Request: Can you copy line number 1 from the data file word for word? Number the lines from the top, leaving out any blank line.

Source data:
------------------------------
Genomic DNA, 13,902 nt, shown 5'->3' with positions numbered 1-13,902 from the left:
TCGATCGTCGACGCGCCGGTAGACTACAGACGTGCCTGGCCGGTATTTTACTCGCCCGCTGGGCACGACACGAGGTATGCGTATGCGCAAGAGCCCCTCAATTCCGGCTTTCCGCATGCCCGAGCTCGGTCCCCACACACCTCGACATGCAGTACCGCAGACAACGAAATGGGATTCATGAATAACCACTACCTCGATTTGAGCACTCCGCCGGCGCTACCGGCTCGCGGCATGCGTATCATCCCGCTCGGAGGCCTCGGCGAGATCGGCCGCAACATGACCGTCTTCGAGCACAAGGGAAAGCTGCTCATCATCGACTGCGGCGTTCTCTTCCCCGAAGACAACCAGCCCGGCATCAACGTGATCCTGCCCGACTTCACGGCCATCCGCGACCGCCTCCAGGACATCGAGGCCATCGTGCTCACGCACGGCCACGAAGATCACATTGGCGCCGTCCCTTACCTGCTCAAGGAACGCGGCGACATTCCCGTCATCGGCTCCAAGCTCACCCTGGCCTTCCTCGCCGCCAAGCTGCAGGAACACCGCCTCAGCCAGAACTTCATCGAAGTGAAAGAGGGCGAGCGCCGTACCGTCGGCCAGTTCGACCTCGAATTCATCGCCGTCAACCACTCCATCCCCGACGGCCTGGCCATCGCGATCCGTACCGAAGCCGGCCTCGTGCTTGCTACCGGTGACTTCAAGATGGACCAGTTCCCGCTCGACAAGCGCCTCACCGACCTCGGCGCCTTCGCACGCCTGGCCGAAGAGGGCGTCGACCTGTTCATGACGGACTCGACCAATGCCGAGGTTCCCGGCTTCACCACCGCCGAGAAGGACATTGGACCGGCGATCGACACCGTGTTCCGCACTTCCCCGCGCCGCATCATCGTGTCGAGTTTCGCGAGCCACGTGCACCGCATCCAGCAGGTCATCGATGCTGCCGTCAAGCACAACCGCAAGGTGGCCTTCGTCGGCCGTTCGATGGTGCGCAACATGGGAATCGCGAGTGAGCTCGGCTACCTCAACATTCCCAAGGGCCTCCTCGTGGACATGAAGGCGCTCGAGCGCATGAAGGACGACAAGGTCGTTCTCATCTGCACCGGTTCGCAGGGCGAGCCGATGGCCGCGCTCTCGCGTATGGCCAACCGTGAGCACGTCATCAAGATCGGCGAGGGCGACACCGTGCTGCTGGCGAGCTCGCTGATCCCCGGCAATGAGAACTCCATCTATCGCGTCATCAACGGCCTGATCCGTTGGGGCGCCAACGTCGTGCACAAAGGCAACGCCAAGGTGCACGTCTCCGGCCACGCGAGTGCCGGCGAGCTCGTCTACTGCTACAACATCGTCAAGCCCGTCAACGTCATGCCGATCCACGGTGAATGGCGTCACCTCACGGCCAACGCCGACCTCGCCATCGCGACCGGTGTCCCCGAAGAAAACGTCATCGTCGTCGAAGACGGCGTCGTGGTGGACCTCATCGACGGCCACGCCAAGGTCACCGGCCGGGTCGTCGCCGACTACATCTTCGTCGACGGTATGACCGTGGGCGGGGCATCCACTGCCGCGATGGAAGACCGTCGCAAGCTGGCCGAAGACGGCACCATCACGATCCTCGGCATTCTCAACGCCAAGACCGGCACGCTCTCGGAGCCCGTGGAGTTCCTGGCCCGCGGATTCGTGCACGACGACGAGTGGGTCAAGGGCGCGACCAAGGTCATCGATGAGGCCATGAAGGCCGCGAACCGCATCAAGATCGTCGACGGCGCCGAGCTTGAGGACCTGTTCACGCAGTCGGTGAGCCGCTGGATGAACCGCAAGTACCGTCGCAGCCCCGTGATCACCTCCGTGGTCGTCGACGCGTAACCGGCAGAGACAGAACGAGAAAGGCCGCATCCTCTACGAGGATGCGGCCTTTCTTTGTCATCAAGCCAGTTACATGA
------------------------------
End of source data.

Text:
Genomic DNA, 13,902 nt, shown 5'->3' with positions numbered 1-13,902 from the left: